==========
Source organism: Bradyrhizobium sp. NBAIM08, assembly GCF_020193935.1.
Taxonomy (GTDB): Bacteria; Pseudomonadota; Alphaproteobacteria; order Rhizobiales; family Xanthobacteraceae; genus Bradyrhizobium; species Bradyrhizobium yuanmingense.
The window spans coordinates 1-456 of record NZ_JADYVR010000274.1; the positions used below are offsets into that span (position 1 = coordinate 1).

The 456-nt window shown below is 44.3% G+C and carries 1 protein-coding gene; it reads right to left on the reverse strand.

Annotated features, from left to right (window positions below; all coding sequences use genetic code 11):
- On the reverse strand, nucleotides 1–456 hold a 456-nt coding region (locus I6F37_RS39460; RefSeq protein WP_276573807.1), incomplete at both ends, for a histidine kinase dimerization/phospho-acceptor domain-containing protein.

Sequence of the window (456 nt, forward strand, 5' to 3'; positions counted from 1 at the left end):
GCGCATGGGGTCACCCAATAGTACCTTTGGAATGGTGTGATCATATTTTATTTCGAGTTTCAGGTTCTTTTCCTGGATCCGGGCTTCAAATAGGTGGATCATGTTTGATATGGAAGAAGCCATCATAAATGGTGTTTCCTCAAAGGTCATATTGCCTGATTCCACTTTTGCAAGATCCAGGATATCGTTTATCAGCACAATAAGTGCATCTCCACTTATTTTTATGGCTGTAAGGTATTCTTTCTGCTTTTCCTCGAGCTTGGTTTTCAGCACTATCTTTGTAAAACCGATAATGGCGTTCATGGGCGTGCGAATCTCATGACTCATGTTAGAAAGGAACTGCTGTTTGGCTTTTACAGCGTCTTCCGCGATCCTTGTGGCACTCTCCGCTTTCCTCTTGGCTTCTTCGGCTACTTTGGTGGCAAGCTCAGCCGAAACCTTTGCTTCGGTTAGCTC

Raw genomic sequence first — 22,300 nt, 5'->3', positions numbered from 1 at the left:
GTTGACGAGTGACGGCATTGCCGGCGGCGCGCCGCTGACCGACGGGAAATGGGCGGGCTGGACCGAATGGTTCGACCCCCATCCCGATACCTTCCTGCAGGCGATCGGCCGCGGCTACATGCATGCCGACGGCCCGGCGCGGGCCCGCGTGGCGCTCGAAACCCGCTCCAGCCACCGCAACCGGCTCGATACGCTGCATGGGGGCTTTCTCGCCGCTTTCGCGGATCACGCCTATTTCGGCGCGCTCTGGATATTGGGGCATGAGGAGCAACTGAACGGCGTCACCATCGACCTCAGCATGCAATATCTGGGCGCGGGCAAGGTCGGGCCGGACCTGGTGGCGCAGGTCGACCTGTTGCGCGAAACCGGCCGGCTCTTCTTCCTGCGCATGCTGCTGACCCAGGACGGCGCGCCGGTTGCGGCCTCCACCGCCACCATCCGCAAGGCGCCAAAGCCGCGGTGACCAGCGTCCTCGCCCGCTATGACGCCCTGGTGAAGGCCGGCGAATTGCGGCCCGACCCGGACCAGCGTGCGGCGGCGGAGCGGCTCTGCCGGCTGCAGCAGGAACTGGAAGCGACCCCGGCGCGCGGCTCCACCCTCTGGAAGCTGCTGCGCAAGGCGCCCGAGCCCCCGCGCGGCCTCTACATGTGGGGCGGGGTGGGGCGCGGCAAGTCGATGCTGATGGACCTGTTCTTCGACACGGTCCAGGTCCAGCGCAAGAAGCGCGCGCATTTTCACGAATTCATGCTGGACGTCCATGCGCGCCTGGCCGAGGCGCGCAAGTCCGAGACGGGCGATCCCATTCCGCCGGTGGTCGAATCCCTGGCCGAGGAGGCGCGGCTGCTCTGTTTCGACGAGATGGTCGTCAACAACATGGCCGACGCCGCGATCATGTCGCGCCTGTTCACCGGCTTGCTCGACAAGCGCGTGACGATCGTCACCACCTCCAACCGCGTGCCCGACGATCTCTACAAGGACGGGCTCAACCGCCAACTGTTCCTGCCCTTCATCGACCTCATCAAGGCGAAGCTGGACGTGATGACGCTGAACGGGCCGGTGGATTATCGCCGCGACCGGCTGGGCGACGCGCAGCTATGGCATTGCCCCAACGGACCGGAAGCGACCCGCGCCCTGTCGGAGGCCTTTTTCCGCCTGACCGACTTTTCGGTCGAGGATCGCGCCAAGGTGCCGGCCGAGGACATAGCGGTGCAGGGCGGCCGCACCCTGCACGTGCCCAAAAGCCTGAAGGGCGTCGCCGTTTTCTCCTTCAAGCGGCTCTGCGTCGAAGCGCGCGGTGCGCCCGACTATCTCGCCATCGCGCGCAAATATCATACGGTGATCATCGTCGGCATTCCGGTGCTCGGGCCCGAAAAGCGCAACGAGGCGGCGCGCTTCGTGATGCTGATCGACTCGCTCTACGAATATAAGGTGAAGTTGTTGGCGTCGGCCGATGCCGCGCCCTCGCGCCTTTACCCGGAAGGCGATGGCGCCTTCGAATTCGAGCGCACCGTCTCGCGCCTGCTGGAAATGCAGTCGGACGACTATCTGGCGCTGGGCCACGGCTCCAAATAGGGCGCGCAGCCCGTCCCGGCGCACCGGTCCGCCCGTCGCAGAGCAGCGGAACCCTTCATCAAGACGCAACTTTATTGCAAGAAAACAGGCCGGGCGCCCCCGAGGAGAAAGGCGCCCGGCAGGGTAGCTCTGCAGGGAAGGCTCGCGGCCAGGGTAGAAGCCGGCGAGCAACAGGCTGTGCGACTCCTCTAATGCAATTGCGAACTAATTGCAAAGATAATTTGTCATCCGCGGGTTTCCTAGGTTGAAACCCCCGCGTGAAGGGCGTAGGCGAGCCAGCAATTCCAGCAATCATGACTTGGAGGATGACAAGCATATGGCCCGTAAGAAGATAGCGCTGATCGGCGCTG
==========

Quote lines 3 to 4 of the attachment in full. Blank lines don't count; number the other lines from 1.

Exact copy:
The window spans coordinates 1-456 of record NZ_JADYVR010000274.1; the positions used below are offsets into that span (position 1 = coordinate 1).

The 456-nt window shown below is 44.3% G+C and carries 1 protein-coding gene; it reads right to left on the reverse strand.